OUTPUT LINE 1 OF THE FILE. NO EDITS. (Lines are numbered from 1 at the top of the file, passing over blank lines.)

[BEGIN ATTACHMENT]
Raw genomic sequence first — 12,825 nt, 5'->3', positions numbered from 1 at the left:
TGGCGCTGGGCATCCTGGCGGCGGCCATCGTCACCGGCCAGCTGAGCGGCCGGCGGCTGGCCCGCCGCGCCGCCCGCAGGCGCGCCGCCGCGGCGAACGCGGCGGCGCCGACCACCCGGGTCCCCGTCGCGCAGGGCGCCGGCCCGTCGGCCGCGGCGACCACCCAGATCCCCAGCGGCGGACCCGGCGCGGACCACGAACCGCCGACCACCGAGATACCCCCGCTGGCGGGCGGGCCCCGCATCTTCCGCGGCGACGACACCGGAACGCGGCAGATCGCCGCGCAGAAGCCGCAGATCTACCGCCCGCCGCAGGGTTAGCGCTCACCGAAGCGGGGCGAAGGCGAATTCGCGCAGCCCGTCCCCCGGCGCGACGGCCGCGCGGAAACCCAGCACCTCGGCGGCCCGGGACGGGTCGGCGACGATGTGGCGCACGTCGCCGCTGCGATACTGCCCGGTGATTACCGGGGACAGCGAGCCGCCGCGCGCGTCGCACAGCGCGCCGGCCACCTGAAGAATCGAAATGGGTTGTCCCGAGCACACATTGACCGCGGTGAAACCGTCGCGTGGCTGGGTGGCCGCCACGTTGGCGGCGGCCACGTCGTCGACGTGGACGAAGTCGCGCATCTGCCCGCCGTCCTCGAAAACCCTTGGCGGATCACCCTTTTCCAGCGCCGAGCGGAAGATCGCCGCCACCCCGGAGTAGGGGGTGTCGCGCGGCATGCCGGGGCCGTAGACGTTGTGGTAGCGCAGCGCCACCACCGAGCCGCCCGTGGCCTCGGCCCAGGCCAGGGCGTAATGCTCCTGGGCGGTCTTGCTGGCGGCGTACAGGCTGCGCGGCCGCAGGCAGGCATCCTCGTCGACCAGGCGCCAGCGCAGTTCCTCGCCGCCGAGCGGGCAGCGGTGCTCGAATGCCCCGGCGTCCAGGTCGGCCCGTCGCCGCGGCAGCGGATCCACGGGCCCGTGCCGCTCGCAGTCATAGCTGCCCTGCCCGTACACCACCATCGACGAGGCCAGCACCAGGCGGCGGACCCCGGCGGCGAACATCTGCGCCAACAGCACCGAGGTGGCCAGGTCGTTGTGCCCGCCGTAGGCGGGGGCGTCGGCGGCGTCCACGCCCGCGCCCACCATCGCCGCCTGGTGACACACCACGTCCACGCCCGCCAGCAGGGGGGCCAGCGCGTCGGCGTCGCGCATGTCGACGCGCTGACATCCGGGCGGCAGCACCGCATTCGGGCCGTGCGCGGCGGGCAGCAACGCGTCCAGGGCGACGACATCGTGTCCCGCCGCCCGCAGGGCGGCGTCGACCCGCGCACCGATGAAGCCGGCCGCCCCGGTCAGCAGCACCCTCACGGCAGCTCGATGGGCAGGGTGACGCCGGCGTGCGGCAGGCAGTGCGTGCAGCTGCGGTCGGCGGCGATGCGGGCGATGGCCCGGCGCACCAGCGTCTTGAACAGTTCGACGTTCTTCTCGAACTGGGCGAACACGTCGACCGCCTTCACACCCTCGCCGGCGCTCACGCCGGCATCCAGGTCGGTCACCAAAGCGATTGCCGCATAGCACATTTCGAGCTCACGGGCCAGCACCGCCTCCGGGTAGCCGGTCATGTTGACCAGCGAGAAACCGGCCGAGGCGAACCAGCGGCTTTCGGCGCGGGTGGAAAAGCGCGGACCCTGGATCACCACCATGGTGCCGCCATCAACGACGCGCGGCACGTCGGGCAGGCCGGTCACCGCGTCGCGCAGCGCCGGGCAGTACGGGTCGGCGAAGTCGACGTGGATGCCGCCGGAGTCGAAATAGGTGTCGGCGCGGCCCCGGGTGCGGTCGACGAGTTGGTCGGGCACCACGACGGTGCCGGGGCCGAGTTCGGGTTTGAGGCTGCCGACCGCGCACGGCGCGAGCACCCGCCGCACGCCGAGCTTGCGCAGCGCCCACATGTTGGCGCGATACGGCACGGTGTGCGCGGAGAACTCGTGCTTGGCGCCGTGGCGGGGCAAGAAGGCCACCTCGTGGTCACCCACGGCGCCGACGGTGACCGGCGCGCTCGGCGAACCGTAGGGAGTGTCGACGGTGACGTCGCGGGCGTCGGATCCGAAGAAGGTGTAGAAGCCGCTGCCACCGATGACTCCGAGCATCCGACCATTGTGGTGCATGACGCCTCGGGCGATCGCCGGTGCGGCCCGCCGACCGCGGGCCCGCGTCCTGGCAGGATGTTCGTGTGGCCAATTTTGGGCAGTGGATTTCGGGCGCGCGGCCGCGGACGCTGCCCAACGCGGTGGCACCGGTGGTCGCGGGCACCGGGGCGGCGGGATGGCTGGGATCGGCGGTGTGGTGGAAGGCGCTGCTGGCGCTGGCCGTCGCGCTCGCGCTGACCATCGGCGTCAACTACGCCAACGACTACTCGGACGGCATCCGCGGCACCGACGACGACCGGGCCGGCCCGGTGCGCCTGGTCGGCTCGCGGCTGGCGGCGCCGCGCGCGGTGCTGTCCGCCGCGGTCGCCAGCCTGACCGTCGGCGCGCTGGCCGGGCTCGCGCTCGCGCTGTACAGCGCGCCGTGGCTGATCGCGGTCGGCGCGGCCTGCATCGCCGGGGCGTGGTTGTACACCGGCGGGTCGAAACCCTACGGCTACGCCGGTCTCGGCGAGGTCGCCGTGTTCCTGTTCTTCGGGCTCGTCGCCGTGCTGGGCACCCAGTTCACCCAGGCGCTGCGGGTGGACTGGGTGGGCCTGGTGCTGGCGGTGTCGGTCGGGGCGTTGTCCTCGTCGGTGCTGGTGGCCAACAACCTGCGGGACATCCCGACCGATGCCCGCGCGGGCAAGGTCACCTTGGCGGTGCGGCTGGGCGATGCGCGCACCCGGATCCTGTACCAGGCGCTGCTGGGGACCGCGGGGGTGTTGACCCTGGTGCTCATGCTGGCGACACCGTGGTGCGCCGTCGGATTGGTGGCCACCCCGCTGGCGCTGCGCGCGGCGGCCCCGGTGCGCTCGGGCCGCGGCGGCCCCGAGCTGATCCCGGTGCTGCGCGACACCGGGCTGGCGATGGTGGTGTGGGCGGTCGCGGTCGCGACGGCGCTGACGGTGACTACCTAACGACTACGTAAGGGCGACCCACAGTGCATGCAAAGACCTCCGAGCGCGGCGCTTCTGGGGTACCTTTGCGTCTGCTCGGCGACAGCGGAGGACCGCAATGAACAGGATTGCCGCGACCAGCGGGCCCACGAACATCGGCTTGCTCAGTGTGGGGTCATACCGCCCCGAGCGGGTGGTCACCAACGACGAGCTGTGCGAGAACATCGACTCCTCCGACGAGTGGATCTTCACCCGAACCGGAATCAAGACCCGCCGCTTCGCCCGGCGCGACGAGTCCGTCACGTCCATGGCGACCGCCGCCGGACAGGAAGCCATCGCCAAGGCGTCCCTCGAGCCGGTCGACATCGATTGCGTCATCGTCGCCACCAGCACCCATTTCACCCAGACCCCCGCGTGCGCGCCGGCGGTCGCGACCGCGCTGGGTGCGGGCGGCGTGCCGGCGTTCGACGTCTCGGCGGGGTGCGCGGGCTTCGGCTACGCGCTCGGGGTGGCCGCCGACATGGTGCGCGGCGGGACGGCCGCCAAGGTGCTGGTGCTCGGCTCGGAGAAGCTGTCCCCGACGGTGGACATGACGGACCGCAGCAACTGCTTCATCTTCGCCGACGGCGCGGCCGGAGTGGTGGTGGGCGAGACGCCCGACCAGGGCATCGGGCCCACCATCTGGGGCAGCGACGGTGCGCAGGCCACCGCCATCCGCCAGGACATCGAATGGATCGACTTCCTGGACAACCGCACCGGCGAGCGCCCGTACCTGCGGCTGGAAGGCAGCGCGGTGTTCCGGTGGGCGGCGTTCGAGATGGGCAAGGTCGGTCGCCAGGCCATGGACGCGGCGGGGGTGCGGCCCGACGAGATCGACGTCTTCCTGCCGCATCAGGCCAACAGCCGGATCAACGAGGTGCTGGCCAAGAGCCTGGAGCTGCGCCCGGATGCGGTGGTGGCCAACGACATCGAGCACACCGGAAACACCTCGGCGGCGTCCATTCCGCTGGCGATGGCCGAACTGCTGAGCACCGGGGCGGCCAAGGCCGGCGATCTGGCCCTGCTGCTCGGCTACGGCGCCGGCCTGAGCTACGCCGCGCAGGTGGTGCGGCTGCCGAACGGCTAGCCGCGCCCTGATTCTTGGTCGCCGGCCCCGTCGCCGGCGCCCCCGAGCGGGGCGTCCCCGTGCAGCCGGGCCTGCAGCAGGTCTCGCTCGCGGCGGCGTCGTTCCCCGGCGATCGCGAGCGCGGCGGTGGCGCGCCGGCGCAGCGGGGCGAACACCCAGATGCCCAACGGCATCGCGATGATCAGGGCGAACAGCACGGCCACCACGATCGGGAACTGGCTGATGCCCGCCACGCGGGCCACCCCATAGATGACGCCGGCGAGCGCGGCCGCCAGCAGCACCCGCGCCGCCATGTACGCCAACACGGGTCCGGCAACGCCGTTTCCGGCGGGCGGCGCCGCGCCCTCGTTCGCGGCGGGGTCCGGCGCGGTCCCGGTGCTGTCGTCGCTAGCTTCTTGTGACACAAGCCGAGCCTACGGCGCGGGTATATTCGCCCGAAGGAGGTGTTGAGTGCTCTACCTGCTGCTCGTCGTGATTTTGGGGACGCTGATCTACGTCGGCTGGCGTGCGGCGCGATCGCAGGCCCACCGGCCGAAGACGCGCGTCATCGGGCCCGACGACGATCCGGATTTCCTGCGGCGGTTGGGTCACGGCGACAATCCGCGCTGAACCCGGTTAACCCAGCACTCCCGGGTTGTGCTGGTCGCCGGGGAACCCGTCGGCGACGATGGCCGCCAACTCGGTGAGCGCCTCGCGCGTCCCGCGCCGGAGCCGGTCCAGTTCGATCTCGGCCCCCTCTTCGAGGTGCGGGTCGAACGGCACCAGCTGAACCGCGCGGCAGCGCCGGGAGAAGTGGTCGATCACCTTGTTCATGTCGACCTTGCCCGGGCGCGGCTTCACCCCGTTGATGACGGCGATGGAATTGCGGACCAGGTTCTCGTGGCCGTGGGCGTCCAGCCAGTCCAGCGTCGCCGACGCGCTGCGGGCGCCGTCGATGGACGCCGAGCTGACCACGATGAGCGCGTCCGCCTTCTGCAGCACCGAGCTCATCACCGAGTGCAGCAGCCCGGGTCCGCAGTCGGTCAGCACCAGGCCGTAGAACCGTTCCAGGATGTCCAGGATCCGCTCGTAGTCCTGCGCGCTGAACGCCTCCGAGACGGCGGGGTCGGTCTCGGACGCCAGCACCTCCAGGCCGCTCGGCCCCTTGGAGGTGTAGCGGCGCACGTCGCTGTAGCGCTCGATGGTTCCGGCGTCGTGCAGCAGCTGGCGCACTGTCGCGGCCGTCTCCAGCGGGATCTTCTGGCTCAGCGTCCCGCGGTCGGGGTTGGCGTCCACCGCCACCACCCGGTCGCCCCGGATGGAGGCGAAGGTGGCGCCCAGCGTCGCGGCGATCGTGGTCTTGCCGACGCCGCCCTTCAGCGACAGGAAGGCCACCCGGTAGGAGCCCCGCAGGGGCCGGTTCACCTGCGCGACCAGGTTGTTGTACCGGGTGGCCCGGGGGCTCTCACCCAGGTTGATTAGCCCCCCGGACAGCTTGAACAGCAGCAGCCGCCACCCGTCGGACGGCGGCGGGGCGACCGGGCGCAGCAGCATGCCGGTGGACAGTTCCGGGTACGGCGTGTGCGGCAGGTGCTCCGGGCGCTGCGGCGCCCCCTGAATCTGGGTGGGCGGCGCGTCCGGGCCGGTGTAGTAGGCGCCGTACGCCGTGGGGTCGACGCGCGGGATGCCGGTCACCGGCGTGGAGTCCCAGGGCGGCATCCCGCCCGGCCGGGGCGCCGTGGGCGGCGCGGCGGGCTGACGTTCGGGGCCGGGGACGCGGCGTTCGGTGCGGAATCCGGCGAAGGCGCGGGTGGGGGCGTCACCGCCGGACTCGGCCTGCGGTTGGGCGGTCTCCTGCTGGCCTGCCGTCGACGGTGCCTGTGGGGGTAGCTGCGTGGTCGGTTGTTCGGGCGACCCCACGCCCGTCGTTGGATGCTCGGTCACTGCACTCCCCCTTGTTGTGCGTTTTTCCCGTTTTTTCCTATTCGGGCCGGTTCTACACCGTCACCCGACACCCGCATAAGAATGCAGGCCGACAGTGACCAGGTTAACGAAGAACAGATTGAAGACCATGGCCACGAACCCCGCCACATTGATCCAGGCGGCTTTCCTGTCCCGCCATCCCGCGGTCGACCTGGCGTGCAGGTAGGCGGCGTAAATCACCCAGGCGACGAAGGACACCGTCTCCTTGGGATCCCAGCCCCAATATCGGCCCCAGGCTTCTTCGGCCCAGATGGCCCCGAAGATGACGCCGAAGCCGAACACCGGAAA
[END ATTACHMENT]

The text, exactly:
Raw genomic sequence first — 12,825 nt, 5'->3', positions numbered from 1 at the left: